Pride month hasn’t always held a special place in my heart, growing up in a place where being gay was a pejorative. But over the last few years, as I’ve grown more deeply involved in the LGTBQ community, I’ve taken the opportunity to think carefully about how we use this month not just for visibility, but true progress, inclusion, and unity—within the community and across the general population. This year, I have a unique reflection having been an openly gay candidate for mayor of the second largest city in America. And let me tell you, the picture is not a pretty one. It’s time for us to be honest with ourselves, if we’re ever going to effect real change.
While we continue to make great strides in equality in the private sector—and much more is needed, like the fact that many companies don’t track employee numbers or count LGBTQ as a minority in their reporting because the federal government doesn’t either—the public sector is nothing short of a disaster. Throughout my campaign, I saw some LGBTQ community representatives in the public sector succumb to the worst corruption, malfeasance, and simple unprofessionalism, all in the pursuit of power, instead of helping others. I saw organizations, like the Victory Fund, supposedly dedicated to the community, instead fall victim to the same corrupt mindset that governs Los Angeles. That has to change. And if I’m just one person, at least I’m a person being honest about where we are and what I learned as a candidate.
Here’s what I learned: in politics and public service, if you aren’t a part of the system, you don’t count, gay or not. While there were some noble, kind individuals, they were the exception. Even advocacy organizations seemed to exist for power first, to help the community second. And if helping—even giving a single piece of advice—to a me, as a gay candidate running, didn’t further their power-driven agenda, I couldn’t even get a return phone call…from organizations whose mission is to return phone calls and help people in my very position. I was warned by some, even, that they didn’t want to help a gay candidate at the risk of offending straight allies. And those were the best experiences.
At worst, I was repeatedly told by people in and out of the LGBTQ community that, because of my gender and my skin color, I didn’t “count.” My voice didn’t matter. I was privileged. I needed to give way for other marginalized voices. I’m not sure when inclusion switched from being let’s make sure all voices are represented at the table equally and fairly, to let’s exclude voices (and by the way who gets to make the decision as to who is included?), but what I do know is that no matter what struggle I faced in my life—growing up impoverished, abandoned as a teenager, being gay, mental health, any of it—I was told time and again by supposed leaders in and out of our community that I was an “over-privileged rich white guy” (only the white part is true) who didn’t deserve or need help or visibility. That is, unless I could provide something these power-hungry organizations or individuals sought. They were interested in helping if I could provide power, access, a guarantee of victory, or even a demonstration that I could raise so much money that I wouldn’t have needed their help in the first place.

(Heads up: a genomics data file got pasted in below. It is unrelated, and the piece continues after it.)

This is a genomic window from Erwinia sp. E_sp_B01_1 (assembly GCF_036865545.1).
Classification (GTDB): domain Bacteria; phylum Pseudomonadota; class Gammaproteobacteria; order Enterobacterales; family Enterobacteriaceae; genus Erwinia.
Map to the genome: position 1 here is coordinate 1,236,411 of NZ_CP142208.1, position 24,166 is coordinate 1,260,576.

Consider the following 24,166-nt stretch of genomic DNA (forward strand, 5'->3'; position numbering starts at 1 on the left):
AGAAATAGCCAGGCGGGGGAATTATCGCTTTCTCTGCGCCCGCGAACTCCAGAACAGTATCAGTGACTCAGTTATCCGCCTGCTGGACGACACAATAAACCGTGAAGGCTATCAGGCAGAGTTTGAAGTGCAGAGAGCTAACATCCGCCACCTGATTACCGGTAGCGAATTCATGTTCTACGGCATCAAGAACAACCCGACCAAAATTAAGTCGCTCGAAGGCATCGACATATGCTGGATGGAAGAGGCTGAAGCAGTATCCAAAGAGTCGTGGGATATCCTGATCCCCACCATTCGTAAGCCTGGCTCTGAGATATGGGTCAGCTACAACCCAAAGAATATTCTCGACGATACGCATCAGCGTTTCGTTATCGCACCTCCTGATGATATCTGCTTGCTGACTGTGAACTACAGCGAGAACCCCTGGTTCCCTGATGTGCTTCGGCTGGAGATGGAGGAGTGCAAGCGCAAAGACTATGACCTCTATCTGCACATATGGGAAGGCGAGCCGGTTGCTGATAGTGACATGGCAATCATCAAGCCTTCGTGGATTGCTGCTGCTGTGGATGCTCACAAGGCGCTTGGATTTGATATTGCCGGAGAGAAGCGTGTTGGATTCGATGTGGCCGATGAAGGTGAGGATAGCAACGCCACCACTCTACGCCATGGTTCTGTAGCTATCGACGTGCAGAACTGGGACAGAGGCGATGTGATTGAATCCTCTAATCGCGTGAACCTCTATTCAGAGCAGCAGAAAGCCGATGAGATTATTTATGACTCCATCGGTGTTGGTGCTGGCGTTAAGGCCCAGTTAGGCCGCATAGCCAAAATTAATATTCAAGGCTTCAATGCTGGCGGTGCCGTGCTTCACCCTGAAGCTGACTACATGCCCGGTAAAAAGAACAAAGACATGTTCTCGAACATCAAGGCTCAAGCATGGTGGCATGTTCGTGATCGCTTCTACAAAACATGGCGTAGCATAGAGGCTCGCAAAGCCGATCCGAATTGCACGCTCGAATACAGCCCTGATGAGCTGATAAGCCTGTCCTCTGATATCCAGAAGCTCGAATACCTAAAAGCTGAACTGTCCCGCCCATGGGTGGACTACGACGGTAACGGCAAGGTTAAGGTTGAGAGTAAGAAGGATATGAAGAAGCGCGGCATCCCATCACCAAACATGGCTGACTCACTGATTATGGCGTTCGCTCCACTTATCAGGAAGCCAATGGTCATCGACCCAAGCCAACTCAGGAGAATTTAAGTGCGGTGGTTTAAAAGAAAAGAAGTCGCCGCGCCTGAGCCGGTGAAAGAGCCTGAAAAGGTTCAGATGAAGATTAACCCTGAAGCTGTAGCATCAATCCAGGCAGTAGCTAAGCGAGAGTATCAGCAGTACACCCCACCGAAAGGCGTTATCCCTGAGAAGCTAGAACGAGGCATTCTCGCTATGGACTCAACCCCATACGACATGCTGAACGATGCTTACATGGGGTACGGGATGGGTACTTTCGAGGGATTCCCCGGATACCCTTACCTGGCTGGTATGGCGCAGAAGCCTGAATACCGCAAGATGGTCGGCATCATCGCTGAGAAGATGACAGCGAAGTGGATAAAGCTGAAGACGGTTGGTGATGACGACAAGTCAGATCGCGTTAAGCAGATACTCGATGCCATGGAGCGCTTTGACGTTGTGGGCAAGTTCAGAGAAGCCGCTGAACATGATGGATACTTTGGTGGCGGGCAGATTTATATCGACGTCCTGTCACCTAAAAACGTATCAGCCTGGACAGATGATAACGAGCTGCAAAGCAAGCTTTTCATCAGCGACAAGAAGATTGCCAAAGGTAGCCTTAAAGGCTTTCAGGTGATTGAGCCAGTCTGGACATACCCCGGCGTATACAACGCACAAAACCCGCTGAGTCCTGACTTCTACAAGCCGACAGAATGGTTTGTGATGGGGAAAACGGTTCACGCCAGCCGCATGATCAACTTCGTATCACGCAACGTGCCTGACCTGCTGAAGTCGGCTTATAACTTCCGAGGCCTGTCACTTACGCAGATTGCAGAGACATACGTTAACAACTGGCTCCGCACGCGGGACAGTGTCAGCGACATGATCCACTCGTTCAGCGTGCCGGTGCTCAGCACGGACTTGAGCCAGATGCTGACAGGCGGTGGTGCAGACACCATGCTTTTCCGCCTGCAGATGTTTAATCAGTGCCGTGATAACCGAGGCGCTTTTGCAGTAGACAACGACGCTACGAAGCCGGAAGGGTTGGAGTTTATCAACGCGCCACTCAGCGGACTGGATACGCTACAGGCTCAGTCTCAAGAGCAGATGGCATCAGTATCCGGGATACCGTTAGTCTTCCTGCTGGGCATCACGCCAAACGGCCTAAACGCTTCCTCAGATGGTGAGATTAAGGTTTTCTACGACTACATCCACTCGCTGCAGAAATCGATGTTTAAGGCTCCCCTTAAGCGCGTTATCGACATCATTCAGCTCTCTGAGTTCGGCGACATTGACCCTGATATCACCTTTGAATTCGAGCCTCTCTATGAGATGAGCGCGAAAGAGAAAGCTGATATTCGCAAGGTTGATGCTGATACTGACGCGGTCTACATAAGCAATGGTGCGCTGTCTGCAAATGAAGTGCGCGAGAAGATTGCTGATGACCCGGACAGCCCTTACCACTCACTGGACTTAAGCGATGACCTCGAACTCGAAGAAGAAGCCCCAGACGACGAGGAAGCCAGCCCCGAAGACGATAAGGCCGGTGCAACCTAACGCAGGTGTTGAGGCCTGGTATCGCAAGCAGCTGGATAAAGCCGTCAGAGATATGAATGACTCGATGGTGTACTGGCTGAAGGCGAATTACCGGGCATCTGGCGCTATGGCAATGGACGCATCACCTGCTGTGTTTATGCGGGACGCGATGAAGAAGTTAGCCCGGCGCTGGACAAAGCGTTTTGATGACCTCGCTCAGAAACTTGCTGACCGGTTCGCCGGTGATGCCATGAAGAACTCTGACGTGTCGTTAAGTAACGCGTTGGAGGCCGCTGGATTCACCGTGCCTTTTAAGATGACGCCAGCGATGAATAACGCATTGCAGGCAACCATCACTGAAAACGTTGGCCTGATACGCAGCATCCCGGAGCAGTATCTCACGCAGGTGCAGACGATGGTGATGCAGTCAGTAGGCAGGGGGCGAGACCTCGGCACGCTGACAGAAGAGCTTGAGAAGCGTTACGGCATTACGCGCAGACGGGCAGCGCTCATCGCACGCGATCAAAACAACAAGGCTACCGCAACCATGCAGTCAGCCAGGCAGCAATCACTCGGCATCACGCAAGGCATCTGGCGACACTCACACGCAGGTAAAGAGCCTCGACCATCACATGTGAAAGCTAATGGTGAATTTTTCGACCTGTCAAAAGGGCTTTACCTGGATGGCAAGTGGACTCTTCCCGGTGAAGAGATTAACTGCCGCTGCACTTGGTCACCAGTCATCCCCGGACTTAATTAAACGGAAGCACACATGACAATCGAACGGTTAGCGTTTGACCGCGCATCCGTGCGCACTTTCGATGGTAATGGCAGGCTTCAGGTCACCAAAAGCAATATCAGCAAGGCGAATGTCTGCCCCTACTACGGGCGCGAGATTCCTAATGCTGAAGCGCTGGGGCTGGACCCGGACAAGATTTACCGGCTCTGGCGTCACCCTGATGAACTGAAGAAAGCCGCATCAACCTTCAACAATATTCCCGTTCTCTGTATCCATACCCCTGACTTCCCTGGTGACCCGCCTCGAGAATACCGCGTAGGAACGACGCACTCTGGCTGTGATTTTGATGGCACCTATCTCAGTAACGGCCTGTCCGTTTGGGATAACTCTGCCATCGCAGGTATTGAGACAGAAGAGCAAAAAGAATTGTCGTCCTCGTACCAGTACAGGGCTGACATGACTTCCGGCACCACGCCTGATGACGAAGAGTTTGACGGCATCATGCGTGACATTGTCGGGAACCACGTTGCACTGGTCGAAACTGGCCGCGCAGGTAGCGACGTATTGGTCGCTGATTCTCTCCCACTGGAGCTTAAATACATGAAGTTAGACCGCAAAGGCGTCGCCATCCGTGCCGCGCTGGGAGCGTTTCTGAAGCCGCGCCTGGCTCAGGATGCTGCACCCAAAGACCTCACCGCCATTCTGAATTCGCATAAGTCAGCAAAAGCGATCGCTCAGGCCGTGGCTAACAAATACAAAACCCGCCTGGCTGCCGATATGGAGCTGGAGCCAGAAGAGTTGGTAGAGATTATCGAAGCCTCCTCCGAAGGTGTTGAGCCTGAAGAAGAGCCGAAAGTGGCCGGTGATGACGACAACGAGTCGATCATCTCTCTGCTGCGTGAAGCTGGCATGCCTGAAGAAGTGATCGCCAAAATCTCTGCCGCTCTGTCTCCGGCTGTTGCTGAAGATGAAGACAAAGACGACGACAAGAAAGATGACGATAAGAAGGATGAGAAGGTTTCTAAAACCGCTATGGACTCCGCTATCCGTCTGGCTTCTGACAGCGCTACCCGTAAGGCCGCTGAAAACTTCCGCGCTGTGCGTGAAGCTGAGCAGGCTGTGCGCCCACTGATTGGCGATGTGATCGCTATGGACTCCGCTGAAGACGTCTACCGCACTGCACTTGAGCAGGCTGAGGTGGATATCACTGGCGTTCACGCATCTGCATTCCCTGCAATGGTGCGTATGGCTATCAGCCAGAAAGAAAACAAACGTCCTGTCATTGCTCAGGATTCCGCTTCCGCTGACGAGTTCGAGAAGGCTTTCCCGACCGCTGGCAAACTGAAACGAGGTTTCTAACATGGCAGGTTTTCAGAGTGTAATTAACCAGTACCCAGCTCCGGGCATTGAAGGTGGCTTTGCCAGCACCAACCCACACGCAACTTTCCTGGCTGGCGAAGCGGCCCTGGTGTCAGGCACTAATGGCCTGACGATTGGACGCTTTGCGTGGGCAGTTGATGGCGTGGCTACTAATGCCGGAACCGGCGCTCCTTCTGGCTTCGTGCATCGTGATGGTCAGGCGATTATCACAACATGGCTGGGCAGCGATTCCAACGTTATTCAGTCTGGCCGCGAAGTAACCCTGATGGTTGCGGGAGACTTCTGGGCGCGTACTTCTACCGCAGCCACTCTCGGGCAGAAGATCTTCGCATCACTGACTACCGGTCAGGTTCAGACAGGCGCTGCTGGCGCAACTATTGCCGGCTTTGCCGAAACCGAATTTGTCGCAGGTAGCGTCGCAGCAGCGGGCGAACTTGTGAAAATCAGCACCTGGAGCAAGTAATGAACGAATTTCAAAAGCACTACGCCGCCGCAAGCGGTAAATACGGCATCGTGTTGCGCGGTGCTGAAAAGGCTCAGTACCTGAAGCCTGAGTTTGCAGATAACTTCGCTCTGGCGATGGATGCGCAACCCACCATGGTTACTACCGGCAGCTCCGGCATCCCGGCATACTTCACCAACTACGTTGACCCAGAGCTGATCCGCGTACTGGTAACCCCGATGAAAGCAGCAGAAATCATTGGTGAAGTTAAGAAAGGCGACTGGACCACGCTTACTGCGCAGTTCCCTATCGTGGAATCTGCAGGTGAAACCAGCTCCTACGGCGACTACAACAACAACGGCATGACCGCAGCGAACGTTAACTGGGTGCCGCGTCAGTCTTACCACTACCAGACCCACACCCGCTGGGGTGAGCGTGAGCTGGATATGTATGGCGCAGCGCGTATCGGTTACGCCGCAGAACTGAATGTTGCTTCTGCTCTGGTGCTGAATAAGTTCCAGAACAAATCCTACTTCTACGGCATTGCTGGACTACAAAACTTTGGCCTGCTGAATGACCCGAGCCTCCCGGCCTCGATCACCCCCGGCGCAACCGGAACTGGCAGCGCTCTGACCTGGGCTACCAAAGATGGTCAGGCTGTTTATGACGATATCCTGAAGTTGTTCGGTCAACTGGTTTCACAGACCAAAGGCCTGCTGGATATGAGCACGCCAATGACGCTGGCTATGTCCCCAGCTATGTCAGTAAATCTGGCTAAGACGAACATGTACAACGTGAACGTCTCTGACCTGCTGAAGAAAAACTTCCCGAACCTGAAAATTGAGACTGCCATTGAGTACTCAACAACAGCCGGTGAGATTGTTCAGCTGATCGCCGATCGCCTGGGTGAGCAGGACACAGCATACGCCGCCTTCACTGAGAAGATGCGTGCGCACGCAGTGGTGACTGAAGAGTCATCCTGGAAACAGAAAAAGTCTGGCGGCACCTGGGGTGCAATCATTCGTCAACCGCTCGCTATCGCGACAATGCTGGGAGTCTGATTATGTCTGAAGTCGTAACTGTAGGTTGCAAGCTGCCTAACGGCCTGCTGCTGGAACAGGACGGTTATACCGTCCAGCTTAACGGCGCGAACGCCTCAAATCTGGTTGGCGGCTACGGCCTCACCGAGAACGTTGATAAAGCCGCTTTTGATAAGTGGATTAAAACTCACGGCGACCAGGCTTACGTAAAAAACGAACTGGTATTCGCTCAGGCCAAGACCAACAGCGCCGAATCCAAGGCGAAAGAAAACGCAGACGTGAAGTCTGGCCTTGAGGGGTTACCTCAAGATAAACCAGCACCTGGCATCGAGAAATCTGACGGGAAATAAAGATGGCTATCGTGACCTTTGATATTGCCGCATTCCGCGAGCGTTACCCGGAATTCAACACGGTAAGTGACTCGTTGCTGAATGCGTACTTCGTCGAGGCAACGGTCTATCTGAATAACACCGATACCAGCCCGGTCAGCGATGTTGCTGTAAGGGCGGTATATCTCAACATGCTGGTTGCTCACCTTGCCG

In addition, I watched members of my own community flock to other candidates not because they believed in their policies—which would have been welcomed—but because of the virtue signaling they wanted to send for themselves. I watched rich, white gay men fetish over other
minority candidates without knowing a single thing because it was the “in” thing to do in insider political circles.
So why say all of this? Because if we’re being honest about Pride month, then we need to be honest about ourselves as a community. We need to stop pretending that our political advocacy organizations always have our community’s interests at heart. We need to understand that the broken system of power that marginalizes the working class of this country includes power brokers in our community who work for their power first, and the community second. We need to know that the call is sometimes coming from within the house.
I’m not angry or bitter over the unprofessionalism and disrespect shown to me as a candidate; I ran and continue to run a noble race with a noble cause of fixing a city I love. I am, however, disappointed that we continue to prop up members within our own community who do a disservice to our very causes. We must insist that our leaders—self-anointed or not—put the LGBTQ community first, and their own power second. We must hold each other accountable, particularly if we are ever to ask those outside our community to do more. How can we expect to ask either political party, or any elected official, or any organization, to treat us with dignity, if we can’t even get those inside our home to do the same? This #pride month, let’s demand more. We deserve it. And don’t forget to vote by June 7.